California law also enables substitute teachers to get health insurance from CalPERS, which provides health benefits to state and municipal government workers. California Education Code Section 7000 mandates school districts to provide substitute teachers the opportunity to join in CalPERS health insurance and pay the entire price if they work at least 100 days per year. The bill also compels school districts to record substitute teachers’ days worked to CalPERS and advise them of their health plan eligibility.
Benefits for Permanent Substitutes
Some school districts may hire permanent substitute teachers, who are assigned to a specific school for the entire school year, and report to work every day, regardless of whether a regular teacher is absent or not. Permanent substitute teachers may have different contracts and benefits than regular substitute teachers, depending on the district and the state. For example, some districts may offer permanent substitute teachers a higher pay rate, a guaranteed number of hours or days, and health insurance. Other districts may treat permanent substitute teachers as regular employees, and offer them the same benefits as other full-time teachers, such as retirement, sick leave, and professional development.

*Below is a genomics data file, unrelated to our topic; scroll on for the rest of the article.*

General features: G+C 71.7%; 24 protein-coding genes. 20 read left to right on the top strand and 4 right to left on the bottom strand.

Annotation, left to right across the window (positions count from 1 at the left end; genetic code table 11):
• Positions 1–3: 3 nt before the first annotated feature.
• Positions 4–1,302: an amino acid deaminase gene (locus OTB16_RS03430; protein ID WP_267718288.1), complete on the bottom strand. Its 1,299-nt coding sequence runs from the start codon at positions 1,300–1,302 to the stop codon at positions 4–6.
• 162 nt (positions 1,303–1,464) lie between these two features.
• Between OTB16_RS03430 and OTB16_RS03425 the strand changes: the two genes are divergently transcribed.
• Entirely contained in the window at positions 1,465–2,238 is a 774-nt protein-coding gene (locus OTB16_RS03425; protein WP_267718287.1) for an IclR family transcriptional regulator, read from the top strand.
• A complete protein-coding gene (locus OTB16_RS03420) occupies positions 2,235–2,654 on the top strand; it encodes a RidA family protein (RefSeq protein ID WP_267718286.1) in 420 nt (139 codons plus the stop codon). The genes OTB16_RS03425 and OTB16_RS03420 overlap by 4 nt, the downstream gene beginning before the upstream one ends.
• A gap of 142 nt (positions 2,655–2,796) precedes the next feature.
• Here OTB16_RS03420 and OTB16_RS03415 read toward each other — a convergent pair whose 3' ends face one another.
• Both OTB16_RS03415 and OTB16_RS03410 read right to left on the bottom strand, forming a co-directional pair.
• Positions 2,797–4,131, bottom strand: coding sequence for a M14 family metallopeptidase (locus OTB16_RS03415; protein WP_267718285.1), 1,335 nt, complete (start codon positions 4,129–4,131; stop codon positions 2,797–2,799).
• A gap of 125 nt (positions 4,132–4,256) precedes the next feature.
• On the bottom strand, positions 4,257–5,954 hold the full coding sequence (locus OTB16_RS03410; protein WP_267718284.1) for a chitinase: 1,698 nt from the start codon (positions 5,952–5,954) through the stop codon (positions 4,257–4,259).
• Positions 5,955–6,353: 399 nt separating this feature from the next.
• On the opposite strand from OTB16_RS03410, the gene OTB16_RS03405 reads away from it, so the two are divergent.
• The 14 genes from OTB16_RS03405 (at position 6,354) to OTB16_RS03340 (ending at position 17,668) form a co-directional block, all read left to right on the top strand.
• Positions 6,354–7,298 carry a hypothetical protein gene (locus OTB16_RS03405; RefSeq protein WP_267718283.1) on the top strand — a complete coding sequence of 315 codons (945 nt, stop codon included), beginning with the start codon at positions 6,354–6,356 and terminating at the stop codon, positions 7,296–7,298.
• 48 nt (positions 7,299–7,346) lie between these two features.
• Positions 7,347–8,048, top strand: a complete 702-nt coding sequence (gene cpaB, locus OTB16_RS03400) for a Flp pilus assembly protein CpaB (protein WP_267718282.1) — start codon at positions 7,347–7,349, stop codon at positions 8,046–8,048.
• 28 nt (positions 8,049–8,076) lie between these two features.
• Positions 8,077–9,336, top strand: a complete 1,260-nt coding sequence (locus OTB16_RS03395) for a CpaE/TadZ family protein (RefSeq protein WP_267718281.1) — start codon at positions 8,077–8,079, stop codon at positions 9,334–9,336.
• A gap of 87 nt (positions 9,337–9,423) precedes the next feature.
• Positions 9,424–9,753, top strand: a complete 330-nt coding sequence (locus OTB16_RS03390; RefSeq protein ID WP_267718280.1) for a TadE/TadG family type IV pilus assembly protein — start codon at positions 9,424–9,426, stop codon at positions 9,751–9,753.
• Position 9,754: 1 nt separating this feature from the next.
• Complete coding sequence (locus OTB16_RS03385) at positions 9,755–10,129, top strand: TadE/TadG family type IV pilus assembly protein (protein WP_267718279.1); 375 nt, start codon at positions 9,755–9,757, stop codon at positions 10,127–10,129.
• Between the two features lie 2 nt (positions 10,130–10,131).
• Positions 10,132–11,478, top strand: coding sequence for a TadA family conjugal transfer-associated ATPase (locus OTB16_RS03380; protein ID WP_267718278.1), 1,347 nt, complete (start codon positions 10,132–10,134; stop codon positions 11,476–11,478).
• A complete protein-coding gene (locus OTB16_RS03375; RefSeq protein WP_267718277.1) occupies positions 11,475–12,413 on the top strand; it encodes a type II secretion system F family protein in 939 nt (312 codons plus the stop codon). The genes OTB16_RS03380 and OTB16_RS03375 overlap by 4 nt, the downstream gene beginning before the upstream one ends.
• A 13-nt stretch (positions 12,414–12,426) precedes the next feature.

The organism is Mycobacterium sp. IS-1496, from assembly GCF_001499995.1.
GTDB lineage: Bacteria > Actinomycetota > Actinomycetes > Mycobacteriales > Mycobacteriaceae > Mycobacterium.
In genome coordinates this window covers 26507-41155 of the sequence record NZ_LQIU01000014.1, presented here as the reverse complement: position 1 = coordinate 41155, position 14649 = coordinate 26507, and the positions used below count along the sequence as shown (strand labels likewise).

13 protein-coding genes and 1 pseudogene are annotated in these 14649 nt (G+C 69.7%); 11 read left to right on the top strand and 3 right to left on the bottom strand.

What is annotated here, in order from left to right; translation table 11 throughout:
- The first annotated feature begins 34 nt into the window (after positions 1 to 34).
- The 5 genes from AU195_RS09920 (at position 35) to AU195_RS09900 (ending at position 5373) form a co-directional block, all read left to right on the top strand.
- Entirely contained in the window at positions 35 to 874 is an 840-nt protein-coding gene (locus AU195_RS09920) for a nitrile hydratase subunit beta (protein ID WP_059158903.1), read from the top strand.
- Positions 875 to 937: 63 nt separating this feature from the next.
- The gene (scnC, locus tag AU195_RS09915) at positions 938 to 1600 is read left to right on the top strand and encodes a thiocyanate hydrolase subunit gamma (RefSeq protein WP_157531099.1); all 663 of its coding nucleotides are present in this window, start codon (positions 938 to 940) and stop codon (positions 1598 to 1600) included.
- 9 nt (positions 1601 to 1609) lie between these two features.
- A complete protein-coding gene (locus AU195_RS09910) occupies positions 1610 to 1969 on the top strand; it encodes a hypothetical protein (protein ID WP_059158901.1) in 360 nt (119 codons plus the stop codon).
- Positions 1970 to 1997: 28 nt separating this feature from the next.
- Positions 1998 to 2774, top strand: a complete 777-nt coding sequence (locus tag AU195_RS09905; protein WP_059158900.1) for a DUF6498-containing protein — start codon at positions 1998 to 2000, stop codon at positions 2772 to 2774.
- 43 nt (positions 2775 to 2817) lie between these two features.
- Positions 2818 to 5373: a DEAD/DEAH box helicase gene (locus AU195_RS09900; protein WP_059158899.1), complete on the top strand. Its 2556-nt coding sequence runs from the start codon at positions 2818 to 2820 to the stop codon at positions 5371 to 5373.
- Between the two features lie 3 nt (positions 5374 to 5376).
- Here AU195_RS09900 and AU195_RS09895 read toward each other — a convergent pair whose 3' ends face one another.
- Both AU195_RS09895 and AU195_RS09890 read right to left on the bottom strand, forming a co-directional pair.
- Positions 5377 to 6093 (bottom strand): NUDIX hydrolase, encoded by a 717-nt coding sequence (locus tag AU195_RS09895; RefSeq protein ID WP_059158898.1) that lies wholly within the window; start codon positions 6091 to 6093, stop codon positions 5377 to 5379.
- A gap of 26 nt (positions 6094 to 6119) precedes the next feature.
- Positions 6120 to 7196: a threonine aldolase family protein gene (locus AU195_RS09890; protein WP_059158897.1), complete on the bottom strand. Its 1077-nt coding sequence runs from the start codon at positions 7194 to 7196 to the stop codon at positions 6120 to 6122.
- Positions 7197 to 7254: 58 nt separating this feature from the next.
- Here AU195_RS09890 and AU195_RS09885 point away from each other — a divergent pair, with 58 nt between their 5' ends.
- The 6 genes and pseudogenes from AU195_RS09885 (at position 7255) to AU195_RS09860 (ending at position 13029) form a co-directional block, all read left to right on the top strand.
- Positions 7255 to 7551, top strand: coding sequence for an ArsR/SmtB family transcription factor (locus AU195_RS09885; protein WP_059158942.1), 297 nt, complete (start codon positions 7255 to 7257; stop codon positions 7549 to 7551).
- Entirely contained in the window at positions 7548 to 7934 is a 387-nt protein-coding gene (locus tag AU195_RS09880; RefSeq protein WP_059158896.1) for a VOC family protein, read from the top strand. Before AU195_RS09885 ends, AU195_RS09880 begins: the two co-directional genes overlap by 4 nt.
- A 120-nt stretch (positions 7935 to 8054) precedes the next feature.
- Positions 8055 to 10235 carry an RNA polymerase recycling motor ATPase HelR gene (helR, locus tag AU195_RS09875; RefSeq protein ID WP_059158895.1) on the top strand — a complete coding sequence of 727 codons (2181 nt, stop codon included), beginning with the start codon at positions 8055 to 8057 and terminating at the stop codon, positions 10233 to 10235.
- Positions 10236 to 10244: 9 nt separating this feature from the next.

Substitutes Covered under the SEBB Program in Washington State
The 2017 SEBB Program started offering health insurance to substitute instructors in Washington State in 2020. School workers get statewide health benefits via the Washington State Health Care Authority’s SEBB Program. The SEBB Program determines eligibility, authorizes premiums, and provides medical, dental, and vision coverage to over 130,000 state school district, charter school, and educational service district workers.
Full-time employees in the SEBB Program work at least 630 hours every school year, or 17.5 hours per week. This implies that SEBB Program health insurance is available to substitute instructors who work 17.5 or more hours per week for a school year. If they work for various school districts in a month, the SEBB Program lets substitute instructors combine their hours. So, substitute teachers who work fewer than 17.5 hours per week in one district but more than 17.5 hours per week overall may still qualify for SEBB health insurance.
Substitute teachers who work at least 630 hours but do not enroll in health insurance during the first open enrollment period may participate in the SEBB Program. These substitute instructors may enroll in health insurance during the following annual open enrollment period or 60 days after working 630 hours, whichever comes first. The SEBB Program offers continuous coverage for substitute instructors who lose health insurance due to job loss or reduced hours. These replacement instructors may keep their health insurance for 18 months provided they pay the full rate.